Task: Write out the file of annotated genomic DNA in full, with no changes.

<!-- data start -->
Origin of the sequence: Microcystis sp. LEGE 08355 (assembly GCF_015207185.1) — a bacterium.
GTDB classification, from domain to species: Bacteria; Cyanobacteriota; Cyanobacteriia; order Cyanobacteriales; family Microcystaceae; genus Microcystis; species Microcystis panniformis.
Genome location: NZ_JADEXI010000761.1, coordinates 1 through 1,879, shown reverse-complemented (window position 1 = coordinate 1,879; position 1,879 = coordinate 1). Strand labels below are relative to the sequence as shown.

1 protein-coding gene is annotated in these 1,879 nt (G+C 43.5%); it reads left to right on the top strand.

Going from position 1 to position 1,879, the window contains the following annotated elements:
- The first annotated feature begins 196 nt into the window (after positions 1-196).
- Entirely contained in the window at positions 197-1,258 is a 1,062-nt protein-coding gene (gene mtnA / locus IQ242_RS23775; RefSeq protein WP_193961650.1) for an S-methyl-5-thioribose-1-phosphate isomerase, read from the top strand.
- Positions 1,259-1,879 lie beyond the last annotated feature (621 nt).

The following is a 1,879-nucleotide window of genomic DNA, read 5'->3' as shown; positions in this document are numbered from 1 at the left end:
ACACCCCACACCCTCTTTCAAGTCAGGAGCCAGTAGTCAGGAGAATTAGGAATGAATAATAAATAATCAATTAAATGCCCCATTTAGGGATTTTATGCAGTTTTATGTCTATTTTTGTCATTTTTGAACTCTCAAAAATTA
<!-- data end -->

Origin of the sequence: Microcystis sp. LEGE 08355 (assembly GCF_015207185.1) — a bacterium.
GTDB classification, from domain to species: Bacteria; Cyanobacteriota; Cyanobacteriia; order Cyanobacteriales; family Microcystaceae; genus Microcystis; species Microcystis panniformis.
Genome location: NZ_JADEXI010000761.1, coordinates 1 through 1,879, shown reverse-complemented (window position 1 = coordinate 1,879; position 1,879 = coordinate 1). Strand labels below are relative to the sequence as shown.

1 protein-coding gene is annotated in these 1,879 nt (G+C 43.5%); it reads left to right on the top strand.

Going from position 1 to position 1,879, the window contains the following annotated elements:
- The first annotated feature begins 196 nt into the window (after positions 1-196).
- Entirely contained in the window at positions 197-1,258 is a 1,062-nt protein-coding gene (gene mtnA / locus IQ242_RS23775; RefSeq protein WP_193961650.1) for an S-methyl-5-thioribose-1-phosphate isomerase, read from the top strand.
- Positions 1,259-1,879 lie beyond the last annotated feature (621 nt).

The following is a 1,879-nucleotide window of genomic DNA, read 5'->3' as shown; positions in this document are numbered from 1 at the left end:
ACACCCCACACCCTCTTTCAAGTCAGGAGCCAGTAGTCAGGAGAATTAGGAATGAATAATAAATAATCAATTAAATGCCCCATTTAGGGATTTTATGCAGTTTTATGTCTATTTTTGTCATTTTTGAACTCTCAAAAATTA